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How do Spotfire and Tableau Prices Compare?
Tableau has a reputation for being expensive. By some estimates, it works out about $75 per month per user for decent analytics functionality. But those who only want to interact with some basic dashboards can get it much cheaper. That said, the addition of Tableau CRM for a list price of up to $150 per user per month means newer functionality and Salesforce integration doesn’t come cheap.
Spotfire also lacks a good reputation on pricing and contract negotiating. The company doesn’t publish prices online. But it looks like there are different prices for analysts, business authors, and consumers of analytics data. These range from $25 a month per user to $125 per month. In this category, users should check pricing as it applies to their specific environments. In some cases, Tableau will win; in others Spotfire will be cheaper. Overall, licensing on Spotfire looks more complex. The company also charges for integration with other platforms.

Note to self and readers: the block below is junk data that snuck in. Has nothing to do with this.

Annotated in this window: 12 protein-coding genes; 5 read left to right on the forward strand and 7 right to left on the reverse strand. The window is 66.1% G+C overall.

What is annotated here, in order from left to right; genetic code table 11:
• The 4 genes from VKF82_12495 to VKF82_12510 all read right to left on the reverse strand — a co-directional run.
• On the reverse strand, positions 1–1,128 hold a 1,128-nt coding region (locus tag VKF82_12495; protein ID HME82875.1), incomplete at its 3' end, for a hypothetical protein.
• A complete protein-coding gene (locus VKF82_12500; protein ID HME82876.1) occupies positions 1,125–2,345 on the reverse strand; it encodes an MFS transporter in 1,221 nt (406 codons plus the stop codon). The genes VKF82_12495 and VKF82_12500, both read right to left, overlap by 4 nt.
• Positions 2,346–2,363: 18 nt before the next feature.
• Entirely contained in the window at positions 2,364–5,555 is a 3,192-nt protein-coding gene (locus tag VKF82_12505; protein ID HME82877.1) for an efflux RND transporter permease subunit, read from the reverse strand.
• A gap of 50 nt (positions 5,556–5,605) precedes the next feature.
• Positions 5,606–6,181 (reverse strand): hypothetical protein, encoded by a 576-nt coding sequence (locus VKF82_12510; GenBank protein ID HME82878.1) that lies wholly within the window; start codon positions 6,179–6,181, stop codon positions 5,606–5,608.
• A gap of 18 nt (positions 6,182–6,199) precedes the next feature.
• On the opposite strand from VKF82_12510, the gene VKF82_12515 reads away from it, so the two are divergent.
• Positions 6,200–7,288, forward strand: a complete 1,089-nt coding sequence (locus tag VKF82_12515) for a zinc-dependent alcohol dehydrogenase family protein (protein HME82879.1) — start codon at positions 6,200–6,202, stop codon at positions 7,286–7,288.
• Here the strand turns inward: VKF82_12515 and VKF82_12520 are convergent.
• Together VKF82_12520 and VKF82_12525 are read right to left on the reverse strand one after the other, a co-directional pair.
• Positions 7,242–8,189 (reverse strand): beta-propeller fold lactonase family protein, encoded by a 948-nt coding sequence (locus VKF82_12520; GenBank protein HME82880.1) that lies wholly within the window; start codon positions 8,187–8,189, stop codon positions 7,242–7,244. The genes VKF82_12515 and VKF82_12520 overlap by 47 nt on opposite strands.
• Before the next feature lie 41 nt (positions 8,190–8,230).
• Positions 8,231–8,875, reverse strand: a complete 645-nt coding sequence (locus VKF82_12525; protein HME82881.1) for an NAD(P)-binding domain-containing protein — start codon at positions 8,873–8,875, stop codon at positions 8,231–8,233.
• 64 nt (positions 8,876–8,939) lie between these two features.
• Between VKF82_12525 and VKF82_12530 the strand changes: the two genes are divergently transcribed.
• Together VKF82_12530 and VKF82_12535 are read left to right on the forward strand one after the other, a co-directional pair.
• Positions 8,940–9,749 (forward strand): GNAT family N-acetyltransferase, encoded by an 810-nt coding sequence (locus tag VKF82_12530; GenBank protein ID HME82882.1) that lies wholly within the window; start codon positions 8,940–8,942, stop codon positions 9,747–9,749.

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Spotfire vs. Tableau: the Bottom Line
Tableau boasts a fanatical user base and a very loyal user community. Its user conferences attract large crowds. Tableau’s popularity is growing, too, partially through the distribution of a free platform known as Tableau Public. This is where people can share and explore data visualizations online. It contains over 3 million interactive visualizations. Yet it is in the data scientist, analytics specialist, and power user markets where its feature set wins the most plaudits.
TIBCO Spotfire also has a loyal following among data scientists and power users. It is particularly strong in life sciences, high-tech manufacturing, transport and logistics, and energy. But outside of its installed base, it lacks market momentum. Gartner said it rarely comes up in surveys of who is bidding for different projects. For those verticals in Spotfire’s areas of strength, it probably it just ahead of Tableau. But for other verticals, Tableau might be a better choice.